academy awards

Academy Award Winning Borscht

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I always watch the Academy Award Show. I don't know why, because I don't go to the movies that often and don't really care what clothes anyone is wearing or which celebrity showed up with someone or no one.

But, as Tevye says, "it's tradition."

I watch because that's what I always do.

And usually with Ed, of course, and with Eileen and Jeff, who also don't go to the movies very often.

We will have dinner of course, and popcorn of one kind or another

I thought that for dinner I would make something representative of the one movie we did see: Bridge of Spies, about the negotiations for the return of Francis Gary Powers of the then-famous U2 spy incident.

The four of us are all old enough to remember Powers, whose plane "somehow accidentally got lost in USSR airspace" (so we were told back then when we were children). And of course we remember, when it was news, the spy exchange of Powers for Rudolf Abel (played, in my opinion, miraculously well by Mark Rylance).

So - borscht of course. So Russian. So delicious. 

This version is loaded with cabbage and other vegetables, so the beets don't overwhelm. You can make it with beef stock (and even add some meat), but also with vegetable stock (and then serve the soup topped with dairy sour cream or plain yogurt).

Academy Award Winning Borscht

  • 2 tablespoons vegetable oil
  • 1 large onion, chopped
  • 4 medium beets, peeled and shredded
  • 3 tomatoes, chopped
  • 2 parsnips, peeled and shredded
  • 2 carrots, peeled and shredded
  • 2 stalks celery, sliced
  • 1/2 medium green cabbage, shredded
  • 2 tablespoons chopped parsley
  • 8 cups beef or vegetable stock
  • 1 bay leaf
  • 1-1/2 teaspoons salt or to taste
  • freshly ground black pepper to taste
  • 3 all-purpose potatoes, peeled and diced
  • 6 tablespoons white vinegar, approximately
  • 3 tablespoons chopped fresh dill
  • dairy sour cream or plain Greek style yogurt, optional

 

Heat the vegetable oil in a soup pot over medium heat. Add the onion and cook, stirring occasionally, for 2 minutes. Add the beets, tomatoes, parsnips, carrots, celery, cabbage and parsley and cook, stirring occasionally, for 5-6 minutes. Pour in the stock, add the bay leaf and salt and pepper to taste. Bring the liquid to a boil. Lower the heat and simmer, partially covered, one hour. Add the potatoes and cook for 45 minutes. Stir in the vinegar and dill and cook for 10 minutes. Taste for seasoning and add more salt, pepper or vinegar to taste. Remove the bay leaf. If the soup is cooked using vegetable stock, serve it garnished with a dollop of sour cream if desired.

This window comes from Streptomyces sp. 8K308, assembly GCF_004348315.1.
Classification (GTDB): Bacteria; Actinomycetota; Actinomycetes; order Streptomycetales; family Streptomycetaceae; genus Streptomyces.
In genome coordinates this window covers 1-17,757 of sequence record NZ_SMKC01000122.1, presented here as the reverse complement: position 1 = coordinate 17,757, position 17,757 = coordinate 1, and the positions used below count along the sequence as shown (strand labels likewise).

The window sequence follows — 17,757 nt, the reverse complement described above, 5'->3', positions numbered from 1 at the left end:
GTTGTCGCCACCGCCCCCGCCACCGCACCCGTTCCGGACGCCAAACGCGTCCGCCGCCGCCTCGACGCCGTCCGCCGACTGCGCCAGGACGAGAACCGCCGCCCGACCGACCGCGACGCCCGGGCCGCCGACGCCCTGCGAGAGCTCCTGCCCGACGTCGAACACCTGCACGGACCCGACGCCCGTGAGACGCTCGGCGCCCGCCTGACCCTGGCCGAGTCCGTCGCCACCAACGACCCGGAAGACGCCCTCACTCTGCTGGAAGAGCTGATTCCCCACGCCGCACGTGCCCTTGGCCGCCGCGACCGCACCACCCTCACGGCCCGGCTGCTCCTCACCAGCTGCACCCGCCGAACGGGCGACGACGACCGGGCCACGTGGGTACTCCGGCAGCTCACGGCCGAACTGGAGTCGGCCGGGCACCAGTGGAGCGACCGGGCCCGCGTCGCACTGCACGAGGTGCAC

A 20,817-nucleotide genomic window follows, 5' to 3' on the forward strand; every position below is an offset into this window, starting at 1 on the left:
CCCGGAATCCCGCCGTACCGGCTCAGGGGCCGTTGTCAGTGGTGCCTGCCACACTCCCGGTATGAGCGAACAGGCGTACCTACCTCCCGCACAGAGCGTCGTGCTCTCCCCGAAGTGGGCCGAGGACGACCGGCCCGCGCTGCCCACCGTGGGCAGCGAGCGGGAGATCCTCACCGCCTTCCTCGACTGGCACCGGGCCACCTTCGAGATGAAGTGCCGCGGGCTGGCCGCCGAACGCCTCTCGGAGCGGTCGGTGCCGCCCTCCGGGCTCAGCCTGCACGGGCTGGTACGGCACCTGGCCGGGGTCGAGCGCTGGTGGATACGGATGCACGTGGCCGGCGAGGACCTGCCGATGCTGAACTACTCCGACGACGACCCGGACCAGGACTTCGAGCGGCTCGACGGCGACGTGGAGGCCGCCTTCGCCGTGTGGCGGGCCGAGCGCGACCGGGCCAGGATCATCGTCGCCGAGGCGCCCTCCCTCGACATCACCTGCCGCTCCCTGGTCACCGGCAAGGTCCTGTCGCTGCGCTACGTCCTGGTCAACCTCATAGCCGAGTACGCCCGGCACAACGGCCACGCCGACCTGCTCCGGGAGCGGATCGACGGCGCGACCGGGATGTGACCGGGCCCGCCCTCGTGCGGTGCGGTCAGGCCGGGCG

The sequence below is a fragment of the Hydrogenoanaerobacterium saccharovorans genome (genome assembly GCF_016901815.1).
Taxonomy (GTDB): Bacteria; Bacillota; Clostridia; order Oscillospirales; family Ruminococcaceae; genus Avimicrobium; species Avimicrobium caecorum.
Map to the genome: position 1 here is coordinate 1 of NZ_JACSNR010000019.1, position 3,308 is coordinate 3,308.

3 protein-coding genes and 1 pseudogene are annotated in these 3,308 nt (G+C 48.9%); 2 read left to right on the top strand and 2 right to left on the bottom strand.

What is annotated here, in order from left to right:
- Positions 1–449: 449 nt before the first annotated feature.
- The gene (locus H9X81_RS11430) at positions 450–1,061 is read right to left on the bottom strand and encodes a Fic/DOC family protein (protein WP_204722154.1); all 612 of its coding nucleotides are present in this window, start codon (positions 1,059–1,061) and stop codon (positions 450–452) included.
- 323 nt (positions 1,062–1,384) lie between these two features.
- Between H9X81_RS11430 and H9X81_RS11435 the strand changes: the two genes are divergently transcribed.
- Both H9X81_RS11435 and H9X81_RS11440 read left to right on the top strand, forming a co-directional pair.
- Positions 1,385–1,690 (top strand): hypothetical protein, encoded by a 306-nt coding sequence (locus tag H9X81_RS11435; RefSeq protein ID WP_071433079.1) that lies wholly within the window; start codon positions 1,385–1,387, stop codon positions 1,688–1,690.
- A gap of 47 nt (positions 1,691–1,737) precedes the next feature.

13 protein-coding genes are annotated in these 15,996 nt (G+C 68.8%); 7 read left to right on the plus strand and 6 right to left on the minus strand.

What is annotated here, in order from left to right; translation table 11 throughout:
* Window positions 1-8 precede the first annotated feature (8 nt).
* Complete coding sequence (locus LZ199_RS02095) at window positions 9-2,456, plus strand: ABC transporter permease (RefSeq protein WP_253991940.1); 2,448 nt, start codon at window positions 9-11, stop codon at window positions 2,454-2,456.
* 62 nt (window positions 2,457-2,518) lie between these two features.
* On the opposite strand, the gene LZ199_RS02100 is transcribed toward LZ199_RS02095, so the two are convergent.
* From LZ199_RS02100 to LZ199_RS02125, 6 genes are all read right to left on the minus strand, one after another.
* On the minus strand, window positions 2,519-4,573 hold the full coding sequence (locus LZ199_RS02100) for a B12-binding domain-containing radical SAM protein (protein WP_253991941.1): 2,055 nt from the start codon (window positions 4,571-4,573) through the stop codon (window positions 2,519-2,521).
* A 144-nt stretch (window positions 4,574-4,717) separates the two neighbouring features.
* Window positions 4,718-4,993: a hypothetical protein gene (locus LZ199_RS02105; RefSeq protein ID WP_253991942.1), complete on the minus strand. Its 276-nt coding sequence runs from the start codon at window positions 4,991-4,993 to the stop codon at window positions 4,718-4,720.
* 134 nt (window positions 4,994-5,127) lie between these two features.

Makes 8-10 servings

 

Sriracha- Parmesan Popcorn

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When I was really young, movie theaters were open early on the weekends so parents could send their kids off to to watch cartoons and some "westerns" and maybe even a newsreel.

It's like weekend TV today, only not everyone had a TV back then and also, children don't get the news on their favorite channels.

I don't remember any of those old movies. Just that I went with my older brother and had to share the popcorn with him.

I hated the way he doled out the pieces.

Maybe that's why, when it comes to popcorn, I am a gobbler. Stuff the stuff into my mouth without stopping until I am ready to explode.

I like all kinds of popcorn. Plain. Caramel. Chocolate-Marshmallow Heavenly Hash.

Recently I made some Sriracha-Parmesan Popcorn. Sriracha can be overbearing, especially if you just sprinkle it over or splash it on to food. But I popped the kernels and seasoned them with Carrington Farms Coconut Oil -- just one tablespoon was enough to give a hint of hot, enough to satisfy without tasting like fire.

I got the sriracha oil from a new website, Crafted Kosher, which is an absolute boon for anyone looking for kosher products that are unusual and hard-to-find, the kind of ingredients and packaged items that inspire creative cooking. Of course they also carry stock items (beans, pastas, spices, pancake and cake mixes, olive oils, soup mixes, coffee/tea, sauce/salsa, etc.) But it's so good to find so many specialty items (like Murray River Salt, Mango Vinegar, Coconut Nectar, Tandoori Masala) too, all in one place.

If you're a person who might be watching the Iowa caucus results tonight, or the Superbowl on February 7th or the Academy Award ceremony on February 28th or a movie or TV program any time, snack on this popcorn for a change.

Sriracha Parmesan Popcorn

  • 2 tablespoons vegetable oil
  • 1/2 cup corn kernels
  • 3 tablespoons butter
  • 1 tablespoon Sriracha flavored vegetable oil
  • 1/2 cup grated Parmesan cheese
  • salt to taste